A good Chianti will transport you to the Tuscan hillsides. (Photo Credit: Tony Duckles)

A good Chianti will transport you to the Tuscan hillsides. (Photo Credit: Tony Duckles)


Chianti (pronounced key-AHN-ti), the Italian winemaking region in Tuscany, has a pretty bad reputation. Everyone remembers the Chianti ‘fiasco.’ Not an actual event, but the name of those straw-wrapped bottles found on the shelves of wine stores in the 1970s and 80s, filled with awful plonk. These created an unfortunate reputation for Chianti wines. Made predominantly with Sangiovese grapes, Chianti is only just starting to recover, thanks to winemakers in the region (and more broadly across Italy) embracing technology and more rigourous production and vinification techniques. Being forced to compete in a global arena, with high-quality wines from other parts of the world, doesn’t hurt either. Many will argue that Chianti Classico (the very heart of the Chianti winegrowing region) produces the finest expression of this wine. That is probably true. But the price of a bottle can also reflect that. On the other hand, high-quality Chianti producers do exist – seek guidance from your wine store expert. Best ask for Chianti ‘Riserva’ or ‘Superiore’, both of which have greater age, slightly higher alcohol levels, and show greater development of flavour. This is a wine a made for cheese, charcuterie, and tomato-based pasta dishes.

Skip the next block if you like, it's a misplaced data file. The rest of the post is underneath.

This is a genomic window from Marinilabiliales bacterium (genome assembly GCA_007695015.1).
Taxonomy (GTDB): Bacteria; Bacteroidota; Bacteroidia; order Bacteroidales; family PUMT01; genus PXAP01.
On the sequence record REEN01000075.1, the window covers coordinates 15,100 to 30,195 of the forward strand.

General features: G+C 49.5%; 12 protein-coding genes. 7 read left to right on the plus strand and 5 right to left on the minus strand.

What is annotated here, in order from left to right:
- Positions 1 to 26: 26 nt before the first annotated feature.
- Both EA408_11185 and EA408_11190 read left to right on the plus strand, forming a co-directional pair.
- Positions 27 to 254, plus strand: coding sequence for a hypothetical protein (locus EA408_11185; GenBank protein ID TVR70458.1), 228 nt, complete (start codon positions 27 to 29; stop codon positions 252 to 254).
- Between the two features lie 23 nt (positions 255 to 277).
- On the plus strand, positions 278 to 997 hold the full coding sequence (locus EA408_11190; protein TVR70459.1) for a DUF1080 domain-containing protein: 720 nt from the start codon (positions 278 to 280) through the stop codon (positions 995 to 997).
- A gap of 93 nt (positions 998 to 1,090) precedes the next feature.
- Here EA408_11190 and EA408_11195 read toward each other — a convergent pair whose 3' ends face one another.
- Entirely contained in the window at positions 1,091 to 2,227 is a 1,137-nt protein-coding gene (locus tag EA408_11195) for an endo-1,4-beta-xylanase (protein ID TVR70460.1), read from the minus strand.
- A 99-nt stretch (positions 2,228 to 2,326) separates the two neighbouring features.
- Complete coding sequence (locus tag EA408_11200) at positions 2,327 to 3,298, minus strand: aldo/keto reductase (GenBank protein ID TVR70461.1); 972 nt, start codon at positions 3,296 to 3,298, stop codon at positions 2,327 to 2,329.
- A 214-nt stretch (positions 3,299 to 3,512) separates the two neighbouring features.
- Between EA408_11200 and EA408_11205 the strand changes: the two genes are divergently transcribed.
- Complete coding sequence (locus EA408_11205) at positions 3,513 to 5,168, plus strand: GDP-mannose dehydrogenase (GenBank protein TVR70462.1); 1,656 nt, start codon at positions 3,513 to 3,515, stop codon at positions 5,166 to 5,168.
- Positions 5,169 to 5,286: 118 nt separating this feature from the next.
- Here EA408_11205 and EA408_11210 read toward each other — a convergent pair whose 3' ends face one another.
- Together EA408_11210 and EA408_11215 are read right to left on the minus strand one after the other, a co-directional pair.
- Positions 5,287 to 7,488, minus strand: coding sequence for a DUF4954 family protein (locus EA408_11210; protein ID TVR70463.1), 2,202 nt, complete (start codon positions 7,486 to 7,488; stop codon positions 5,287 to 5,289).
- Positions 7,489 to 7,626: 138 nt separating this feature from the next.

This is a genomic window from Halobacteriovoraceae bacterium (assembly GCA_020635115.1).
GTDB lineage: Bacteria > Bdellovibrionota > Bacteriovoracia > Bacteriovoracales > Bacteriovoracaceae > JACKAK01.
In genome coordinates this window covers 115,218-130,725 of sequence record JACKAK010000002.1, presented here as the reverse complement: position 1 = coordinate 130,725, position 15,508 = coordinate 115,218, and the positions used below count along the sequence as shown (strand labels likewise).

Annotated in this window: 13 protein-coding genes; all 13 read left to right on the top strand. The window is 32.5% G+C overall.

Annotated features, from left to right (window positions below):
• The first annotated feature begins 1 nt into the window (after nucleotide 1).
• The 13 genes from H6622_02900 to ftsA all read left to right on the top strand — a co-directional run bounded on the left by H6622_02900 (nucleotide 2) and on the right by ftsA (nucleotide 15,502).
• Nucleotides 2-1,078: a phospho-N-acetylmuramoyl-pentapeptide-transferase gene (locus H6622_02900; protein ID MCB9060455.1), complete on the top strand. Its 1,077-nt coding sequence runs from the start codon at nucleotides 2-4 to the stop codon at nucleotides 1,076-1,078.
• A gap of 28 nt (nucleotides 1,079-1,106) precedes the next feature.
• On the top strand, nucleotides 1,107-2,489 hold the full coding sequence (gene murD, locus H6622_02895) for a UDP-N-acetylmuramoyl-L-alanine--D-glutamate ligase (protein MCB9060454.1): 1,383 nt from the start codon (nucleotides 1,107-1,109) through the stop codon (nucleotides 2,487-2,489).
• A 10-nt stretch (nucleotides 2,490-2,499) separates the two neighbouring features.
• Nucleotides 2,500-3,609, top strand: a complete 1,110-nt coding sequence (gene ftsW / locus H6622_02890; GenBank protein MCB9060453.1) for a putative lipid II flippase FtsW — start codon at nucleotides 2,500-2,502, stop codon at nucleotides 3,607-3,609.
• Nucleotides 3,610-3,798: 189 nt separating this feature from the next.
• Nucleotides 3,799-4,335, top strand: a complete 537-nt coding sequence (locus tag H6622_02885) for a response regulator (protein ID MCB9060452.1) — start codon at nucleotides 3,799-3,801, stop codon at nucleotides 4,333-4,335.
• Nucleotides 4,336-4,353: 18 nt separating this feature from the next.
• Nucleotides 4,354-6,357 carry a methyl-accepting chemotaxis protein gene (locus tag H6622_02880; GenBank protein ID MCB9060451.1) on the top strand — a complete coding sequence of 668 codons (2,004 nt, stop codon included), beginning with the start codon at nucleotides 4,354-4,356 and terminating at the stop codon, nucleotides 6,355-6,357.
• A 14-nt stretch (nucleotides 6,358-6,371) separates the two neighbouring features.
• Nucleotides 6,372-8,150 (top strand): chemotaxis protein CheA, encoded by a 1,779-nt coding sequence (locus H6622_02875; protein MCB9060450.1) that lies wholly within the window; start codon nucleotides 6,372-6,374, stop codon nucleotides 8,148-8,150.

At a recent tasting in New York City, Master Sommelier Andrea Robinson introduced six red wines from Spain’s Cariñena (pronouced car-ee-NYEH-nah) – a region boasting the most old-vine Garnacha (pronounced gahr-NAH-chah) vines planted in that country. The main takeaway, after tasting six different producers, was simply: these are amazing value wines. Juicy wild berries, cherries and raspberries, some spiciness but most importantly, balanced acidity. This combination makes Garnacha well suited to the BBQ season. Cariñena is actually the name of a grape as well, so don’t worry if you see a Garnacha and Cariñena blend. You will see them and you should try them. If possible seek out those from the Cariñena region, but if not, from Spain, more generally.